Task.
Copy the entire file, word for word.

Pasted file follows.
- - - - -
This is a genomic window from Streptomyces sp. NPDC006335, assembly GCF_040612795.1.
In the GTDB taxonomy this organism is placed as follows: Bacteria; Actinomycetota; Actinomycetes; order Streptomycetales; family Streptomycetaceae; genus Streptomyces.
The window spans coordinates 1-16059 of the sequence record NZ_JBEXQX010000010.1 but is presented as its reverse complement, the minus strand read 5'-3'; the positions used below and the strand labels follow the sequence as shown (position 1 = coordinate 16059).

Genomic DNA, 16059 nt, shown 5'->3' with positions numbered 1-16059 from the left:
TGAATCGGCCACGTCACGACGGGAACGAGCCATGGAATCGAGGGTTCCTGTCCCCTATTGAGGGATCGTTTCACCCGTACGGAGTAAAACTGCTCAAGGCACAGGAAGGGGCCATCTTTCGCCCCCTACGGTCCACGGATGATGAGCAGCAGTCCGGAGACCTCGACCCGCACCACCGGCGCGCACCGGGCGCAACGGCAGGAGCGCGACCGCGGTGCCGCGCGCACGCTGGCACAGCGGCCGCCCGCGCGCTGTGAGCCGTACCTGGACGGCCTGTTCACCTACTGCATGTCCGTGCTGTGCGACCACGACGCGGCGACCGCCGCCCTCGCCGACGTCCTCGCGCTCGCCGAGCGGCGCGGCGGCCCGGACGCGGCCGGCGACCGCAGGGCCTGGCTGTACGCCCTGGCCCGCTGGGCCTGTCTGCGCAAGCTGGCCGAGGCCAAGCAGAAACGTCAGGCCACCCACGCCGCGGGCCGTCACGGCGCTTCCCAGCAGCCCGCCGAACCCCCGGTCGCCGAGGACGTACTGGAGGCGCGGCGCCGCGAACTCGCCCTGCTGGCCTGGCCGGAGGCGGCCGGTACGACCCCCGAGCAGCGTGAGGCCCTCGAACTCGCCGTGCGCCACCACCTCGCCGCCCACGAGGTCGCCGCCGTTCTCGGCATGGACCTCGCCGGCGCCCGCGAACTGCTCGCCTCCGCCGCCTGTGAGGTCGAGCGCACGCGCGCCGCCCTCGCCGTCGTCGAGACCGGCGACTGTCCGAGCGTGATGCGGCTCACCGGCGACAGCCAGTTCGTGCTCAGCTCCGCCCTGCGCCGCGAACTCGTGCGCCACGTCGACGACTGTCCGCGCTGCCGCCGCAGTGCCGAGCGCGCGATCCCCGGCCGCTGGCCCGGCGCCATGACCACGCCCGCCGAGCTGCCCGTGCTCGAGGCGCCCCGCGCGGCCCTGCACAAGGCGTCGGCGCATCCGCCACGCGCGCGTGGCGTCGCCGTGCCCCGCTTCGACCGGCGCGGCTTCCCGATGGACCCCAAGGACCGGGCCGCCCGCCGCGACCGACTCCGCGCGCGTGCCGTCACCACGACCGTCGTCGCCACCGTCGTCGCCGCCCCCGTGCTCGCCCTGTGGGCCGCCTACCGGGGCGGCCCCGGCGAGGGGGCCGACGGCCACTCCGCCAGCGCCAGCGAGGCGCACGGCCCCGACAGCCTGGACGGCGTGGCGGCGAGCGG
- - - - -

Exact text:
This is a genomic window from Streptomyces sp. NPDC006335, assembly GCF_040612795.1.
In the GTDB taxonomy this organism is placed as follows: Bacteria; Actinomycetota; Actinomycetes; order Streptomycetales; family Streptomycetaceae; genus Streptomyces.
The window spans coordinates 1-16059 of the sequence record NZ_JBEXQX010000010.1 but is presented as its reverse complement, the minus strand read 5'-3'; the positions used below and the strand labels follow the sequence as shown (position 1 = coordinate 16059).

Genomic DNA, 16059 nt, shown 5'->3' with positions numbered 1-16059 from the left:
TGAATCGGCCACGTCACGACGGGAACGAGCCATGGAATCGAGGGTTCCTGTCCCCTATTGAGGGATCGTTTCACCCGTACGGAGTAAAACTGCTCAAGGCACAGGAAGGGGCCATCTTTCGCCCCCTACGGTCCACGGATGATGAGCAGCAGTCCGGAGACCTCGACCCGCACCACCGGCGCGCACCGGGCGCAACGGCAGGAGCGCGACCGCGGTGCCGCGCGCACGCTGGCACAGCGGCCGCCCGCGCGCTGTGAGCCGTACCTGGACGGCCTGTTCACCTACTGCATGTCCGTGCTGTGCGACCACGACGCGGCGACCGCCGCCCTCGCCGACGTCCTCGCGCTCGCCGAGCGGCGCGGCGGCCCGGACGCGGCCGGCGACCGCAGGGCCTGGCTGTACGCCCTGGCCCGCTGGGCCTGTCTGCGCAAGCTGGCCGAGGCCAAGCAGAAACGTCAGGCCACCCACGCCGCGGGCCGTCACGGCGCTTCCCAGCAGCCCGCCGAACCCCCGGTCGCCGAGGACGTACTGGAGGCGCGGCGCCGCGAACTCGCCCTGCTGGCCTGGCCGGAGGCGGCCGGTACGACCCCCGAGCAGCGTGAGGCCCTCGAACTCGCCGTGCGCCACCACCTCGCCGCCCACGAGGTCGCCGCCGTTCTCGGCATGGACCTCGCCGGCGCCCGCGAACTGCTCGCCTCCGCCGCCTGTGAGGTCGAGCGCACGCGCGCCGCCCTCGCCGTCGTCGAGACCGGCGACTGTCCGAGCGTGATGCGGCTCACCGGCGACAGCCAGTTCGTGCTCAGCTCCGCCCTGCGCCGCGAACTCGTGCGCCACGTCGACGACTGTCCGCGCTGCCGCCGCAGTGCCGAGCGCGCGATCCCCGGCCGCTGGCCCGGCGCCATGACCACGCCCGCCGAGCTGCCCGTGCTCGAGGCGCCCCGCGCGGCCCTGCACAAGGCGTCGGCGCATCCGCCACGCGCGCGTGGCGTCGCCGTGCCCCGCTTCGACCGGCGCGGCTTCCCGATGGACCCCAAGGACCGGGCCGCCCGCCGCGACCGACTCCGCGCGCGTGCCGTCACCACGACCGTCGTCGCCACCGTCGTCGCCGCCCCCGTGCTCGCCCTGTGGGCCGCCTACCGGGGCGGCCCCGGCGAGGGGGCCGACGGCCACTCCGCCAGCGCCAGCGAGGCGCACGGCCCCGACAGCCTGGACGGCGTGGCGGCGAGCGG